Each day Matt and I predict that the next day we will pour concrete for our counter tops, at least we will pour our test pieces so we can practice screeding and troweling. And each day we realize we still have to caulk something, epoxy something, build a knockout, or cut out a hole in the countertop. The good news is that we are building a definitive list of the real steps it takes to install poured in place concrete countertops. The other good news is with each day we get closer to breaking open our first bag of flowcrete.
Yesterday I decided I had another spot I could make a test pour and build my trowel skills. Last year we removed the chimney, the fireplace, and the hearth as part of the demolition. At present, there is a gap in the floor, where the hearth tiles and the fireplace used to be. Eventually we want to put a free standing gas fireplace in that spot and I realized it would make a perfect spot to practice by pouring and troweling a polished concrete hearthstone. I set up the form and caulked it in last night. Today I am going to paint sealant on the plywood bottom and the sides. I should be ready to pour it tomorrow.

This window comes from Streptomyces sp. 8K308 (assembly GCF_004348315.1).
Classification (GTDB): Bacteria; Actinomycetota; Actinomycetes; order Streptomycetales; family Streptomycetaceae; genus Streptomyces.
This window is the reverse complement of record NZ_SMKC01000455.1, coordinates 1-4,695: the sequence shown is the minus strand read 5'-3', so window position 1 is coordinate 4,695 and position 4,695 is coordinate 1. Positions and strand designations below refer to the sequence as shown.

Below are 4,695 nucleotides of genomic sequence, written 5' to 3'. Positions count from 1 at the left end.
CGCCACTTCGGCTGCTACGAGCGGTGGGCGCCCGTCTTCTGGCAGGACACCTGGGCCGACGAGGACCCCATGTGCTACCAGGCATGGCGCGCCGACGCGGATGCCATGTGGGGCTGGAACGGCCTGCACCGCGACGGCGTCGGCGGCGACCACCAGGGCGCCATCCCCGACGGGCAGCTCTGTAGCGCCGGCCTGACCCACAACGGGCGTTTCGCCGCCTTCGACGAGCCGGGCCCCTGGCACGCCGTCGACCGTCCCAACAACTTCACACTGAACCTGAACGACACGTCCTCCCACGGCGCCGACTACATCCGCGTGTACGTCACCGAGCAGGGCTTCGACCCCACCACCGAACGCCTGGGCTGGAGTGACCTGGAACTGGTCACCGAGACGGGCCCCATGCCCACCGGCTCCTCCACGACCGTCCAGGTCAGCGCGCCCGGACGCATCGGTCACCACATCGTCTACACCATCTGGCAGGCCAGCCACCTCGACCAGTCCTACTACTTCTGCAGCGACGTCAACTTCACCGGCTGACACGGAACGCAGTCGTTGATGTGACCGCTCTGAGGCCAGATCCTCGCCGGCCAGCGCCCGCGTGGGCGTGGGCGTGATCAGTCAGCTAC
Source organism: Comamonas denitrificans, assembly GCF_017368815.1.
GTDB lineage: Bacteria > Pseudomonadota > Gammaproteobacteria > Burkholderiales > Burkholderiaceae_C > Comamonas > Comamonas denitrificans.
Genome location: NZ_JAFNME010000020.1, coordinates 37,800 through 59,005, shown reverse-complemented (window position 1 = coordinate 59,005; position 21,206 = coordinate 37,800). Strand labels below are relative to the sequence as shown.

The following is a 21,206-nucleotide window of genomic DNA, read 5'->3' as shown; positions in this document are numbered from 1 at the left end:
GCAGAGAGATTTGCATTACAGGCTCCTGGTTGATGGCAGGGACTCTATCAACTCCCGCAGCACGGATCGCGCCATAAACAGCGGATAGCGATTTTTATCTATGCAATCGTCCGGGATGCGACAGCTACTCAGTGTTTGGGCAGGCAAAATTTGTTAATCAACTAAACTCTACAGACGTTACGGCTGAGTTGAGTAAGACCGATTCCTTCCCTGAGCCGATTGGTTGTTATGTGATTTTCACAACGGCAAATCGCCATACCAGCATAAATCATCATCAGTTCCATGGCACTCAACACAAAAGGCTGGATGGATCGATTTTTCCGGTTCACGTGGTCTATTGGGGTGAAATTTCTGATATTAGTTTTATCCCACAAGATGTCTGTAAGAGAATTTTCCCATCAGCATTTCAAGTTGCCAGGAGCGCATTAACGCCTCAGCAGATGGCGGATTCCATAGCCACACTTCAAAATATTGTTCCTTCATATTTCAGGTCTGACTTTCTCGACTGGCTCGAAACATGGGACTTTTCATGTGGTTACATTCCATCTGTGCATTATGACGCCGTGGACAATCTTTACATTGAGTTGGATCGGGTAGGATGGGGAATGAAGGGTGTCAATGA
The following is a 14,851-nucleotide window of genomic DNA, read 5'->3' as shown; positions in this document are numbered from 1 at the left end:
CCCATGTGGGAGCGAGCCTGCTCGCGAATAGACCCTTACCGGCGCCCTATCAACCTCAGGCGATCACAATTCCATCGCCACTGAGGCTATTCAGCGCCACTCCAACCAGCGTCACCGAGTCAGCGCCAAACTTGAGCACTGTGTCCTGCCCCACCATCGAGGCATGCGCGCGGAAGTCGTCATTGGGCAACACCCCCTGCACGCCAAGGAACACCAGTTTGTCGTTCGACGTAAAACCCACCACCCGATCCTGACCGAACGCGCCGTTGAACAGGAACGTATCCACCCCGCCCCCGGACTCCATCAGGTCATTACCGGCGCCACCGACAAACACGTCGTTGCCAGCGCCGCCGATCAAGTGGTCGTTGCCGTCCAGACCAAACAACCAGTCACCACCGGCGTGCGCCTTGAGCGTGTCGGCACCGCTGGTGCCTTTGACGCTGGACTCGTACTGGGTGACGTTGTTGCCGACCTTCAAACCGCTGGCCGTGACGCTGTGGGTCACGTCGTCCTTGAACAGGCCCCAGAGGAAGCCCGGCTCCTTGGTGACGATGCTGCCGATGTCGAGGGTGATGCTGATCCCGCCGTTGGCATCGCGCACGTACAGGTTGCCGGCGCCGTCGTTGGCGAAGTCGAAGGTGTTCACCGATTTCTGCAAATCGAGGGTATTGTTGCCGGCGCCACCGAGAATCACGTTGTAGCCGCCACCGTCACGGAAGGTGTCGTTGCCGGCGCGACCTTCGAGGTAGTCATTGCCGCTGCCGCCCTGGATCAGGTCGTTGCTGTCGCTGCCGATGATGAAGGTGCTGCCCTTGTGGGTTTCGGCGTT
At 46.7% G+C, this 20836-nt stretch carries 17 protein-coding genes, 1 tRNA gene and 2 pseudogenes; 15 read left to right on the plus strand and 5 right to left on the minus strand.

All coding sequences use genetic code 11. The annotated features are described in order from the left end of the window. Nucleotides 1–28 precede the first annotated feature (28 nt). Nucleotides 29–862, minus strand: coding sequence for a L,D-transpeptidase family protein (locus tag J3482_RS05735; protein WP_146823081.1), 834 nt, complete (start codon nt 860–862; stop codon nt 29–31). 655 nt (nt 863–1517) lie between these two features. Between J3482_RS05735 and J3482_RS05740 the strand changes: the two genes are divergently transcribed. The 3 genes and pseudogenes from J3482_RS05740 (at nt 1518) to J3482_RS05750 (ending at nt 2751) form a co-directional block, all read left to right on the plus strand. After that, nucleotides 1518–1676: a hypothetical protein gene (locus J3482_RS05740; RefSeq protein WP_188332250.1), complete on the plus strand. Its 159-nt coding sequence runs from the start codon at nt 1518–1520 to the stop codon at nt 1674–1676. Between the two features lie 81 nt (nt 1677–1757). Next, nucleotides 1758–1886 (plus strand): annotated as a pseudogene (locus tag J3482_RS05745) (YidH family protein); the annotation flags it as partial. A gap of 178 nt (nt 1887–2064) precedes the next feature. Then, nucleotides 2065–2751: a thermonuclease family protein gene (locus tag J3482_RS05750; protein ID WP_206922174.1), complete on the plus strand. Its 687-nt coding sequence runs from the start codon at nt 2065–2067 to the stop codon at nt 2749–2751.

I also have my small form ready to go. Matt is building the knockouts out of 2×4 for the kitchen counter. Once he has those pieces built, I will coat the pieces and the post in epoxy to waterproof it.
We did a big clean out in the suite, sorting everything and putting away any tools and materials that were not directly involved in the concrete pour. We have the bags of flowcrete, the 2x4s for building the knockouts, and the counters are all ready. We have a nice powerful drill and mixing paddle and buckets, so we can mix the concrete in batches and pour it into the forms. We have a mag trowel and a steel trowel for smoothing and polishing the concrete as it hardens.
As Wallace said, “When I started out, I was much slower than everyone else because everything I was doing for the first time, and I really want to learn how to do things the best way possible. Later, I was much faster than everyone else, because I had figured out the best way to do things, and in the process, I had worked out where I could be more efficient, and where it really mattered to take time.”
That is what Matt and I are doing. We are learning as we go, and we are doing an excellent job.
As Rob, our foreman carpenter on the foundation work said, after inspecting Matt’s rebar work, “I can’t hire guys to do a job as good as that.”